So this week has been a whirlwind for the National Hockey League as they continue to press to return to award the Stanley Cup in 2020. While a lot of information is from the past few days, it was felt to be best served in one big article as information is constantly changing on what seems to be an hourly basis. I have broken all of the topics down into sections, so if there is specific topics you’re looking for that I’m covering, please feel free to scroll and look for the large headline for that topic.
So starting off we have the Hub Cities, and this has been a revolving door of information and uncertainty. However, it looks like we have our two cities locked down as it will be Edmonton and Toronto as the hubs. Now originally Vegas was going to be one, but due to COVID-19 spiking in the state, it removed Vegas from contention, and Vancouver looked like a highly considered candidate until the Health Administrator for British Columbia vetoed that after not getting the information that they desired to satisfy making Vancouver a hub city.
So for Edmonton and Toronto, they will be tasked with the daunting duty of creating a bubble atmosphere that will protect the players, coaches, and all additional staff that will be required to pull this off.
With the question of the Conference and Stanley Cup Finals, and which hub city would host between the two, it is looking more like Edmonton would hold that distinction, unless something changes as things have, and often.
What Happens if an Outbreak Occurs?
If an outbreak were to occur in one of the hub cities, it’ll most likely be business as usual as both Deputy Commissioner Bill Daly and Commissioner Gary Bettman have stated in the past. It’s also very evident that despite how much of a negative affect it would have on the tournament they’re going to force this through to completion.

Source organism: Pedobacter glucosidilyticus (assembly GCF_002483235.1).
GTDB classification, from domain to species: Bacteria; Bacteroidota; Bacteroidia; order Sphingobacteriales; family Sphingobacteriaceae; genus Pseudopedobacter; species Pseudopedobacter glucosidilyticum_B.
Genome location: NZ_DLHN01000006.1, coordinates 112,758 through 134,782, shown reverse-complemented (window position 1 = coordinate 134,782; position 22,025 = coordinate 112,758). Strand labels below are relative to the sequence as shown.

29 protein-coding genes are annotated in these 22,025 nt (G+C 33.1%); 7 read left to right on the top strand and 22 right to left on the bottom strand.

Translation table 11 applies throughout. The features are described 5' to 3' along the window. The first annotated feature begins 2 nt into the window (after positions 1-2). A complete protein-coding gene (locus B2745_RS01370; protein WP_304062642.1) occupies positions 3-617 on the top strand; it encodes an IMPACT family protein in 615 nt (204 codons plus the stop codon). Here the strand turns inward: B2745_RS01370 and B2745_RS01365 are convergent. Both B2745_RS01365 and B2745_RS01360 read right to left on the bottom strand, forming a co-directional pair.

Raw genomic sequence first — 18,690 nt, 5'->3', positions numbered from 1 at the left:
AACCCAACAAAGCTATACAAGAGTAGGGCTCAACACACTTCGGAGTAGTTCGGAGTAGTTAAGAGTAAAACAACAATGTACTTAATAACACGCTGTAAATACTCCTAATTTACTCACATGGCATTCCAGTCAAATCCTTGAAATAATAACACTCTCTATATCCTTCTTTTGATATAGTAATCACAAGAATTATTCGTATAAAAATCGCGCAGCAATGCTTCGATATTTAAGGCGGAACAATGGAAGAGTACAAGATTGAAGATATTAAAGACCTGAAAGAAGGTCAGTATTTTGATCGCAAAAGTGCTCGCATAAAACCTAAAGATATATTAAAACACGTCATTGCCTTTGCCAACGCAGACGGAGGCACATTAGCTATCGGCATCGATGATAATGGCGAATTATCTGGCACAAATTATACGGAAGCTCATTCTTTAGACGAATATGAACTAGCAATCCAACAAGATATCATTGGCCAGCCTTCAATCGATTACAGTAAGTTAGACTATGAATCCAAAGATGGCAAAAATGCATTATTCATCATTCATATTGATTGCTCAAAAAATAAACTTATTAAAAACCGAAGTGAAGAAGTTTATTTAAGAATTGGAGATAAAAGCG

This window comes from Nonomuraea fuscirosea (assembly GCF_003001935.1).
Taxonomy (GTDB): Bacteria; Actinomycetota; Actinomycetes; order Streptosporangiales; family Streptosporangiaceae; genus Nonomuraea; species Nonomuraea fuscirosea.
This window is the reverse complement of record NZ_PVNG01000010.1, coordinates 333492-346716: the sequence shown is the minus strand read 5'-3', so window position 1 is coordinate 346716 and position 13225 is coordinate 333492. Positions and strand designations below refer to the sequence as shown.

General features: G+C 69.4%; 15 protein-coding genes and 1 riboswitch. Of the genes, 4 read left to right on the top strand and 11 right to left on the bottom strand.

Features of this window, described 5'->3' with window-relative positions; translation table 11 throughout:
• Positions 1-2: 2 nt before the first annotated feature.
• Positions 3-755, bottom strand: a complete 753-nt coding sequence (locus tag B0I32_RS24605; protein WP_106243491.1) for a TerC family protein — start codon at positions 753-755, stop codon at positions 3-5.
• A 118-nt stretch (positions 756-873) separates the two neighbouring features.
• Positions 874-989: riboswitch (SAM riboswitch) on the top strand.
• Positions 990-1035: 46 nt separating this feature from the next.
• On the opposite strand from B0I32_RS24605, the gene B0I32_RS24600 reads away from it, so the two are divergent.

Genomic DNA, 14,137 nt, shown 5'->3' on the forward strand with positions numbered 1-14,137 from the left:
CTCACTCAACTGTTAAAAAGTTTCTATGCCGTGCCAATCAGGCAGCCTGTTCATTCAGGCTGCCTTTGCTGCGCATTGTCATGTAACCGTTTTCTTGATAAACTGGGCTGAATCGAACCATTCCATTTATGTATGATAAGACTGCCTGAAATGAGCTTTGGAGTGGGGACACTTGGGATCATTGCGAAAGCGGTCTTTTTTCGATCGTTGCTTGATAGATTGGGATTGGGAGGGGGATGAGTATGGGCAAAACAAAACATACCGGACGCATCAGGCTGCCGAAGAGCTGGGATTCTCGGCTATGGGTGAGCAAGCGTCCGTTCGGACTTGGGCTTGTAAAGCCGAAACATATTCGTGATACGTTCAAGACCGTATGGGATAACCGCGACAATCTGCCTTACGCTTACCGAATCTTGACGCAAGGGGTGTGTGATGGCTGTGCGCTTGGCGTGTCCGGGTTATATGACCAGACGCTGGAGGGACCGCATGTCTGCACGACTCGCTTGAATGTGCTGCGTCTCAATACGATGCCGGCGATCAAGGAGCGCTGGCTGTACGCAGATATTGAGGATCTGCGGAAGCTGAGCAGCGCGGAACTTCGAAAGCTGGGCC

I mean let’s be serious. When Tampa Bay had to shut down their training facility for five days due to three players and two staff members testing positive, the NHL still expanded the Phase 2 voluntary on-ice training from six players to 12 while that was a major issue. It’s clear the NHL doesn’t care and they want to award the
COVID Stanley Cup at all costs.
CBA and RTP
So one of the biggest things coming out of this whole conversation is that the whole Return to Play plan is going to be part of the new CBA as well. Both will be voted on by the players, and will need a simple majority to be approved.
Phase 3 and 4 of the RTP protocols will include a penalty free opt-out clause for players who don’t feel comfortable playing due to family or health reasons (i.e underlying health conditions). We’ve already seen players in both the NBA and MLB opting out for such reasons.
Based on reports from Eric Engels, Bob McKenzie, Chris Johnston, Elliote Freidman, and other noteworthy insiders, there is a lot of concern from the players about returning to play during this pandemic, and the NHLPA has not been very straight forward with the players and have mostly focused on the financial situation rather than the health and safety of everyone.
So something that has come out of the CBA talks is about a path to the NHL possibly returning to the Olympics, and this is just stupid. While I understand how much the players would love to play in the Olympics and represent their countries, it’s just a really horrible idea.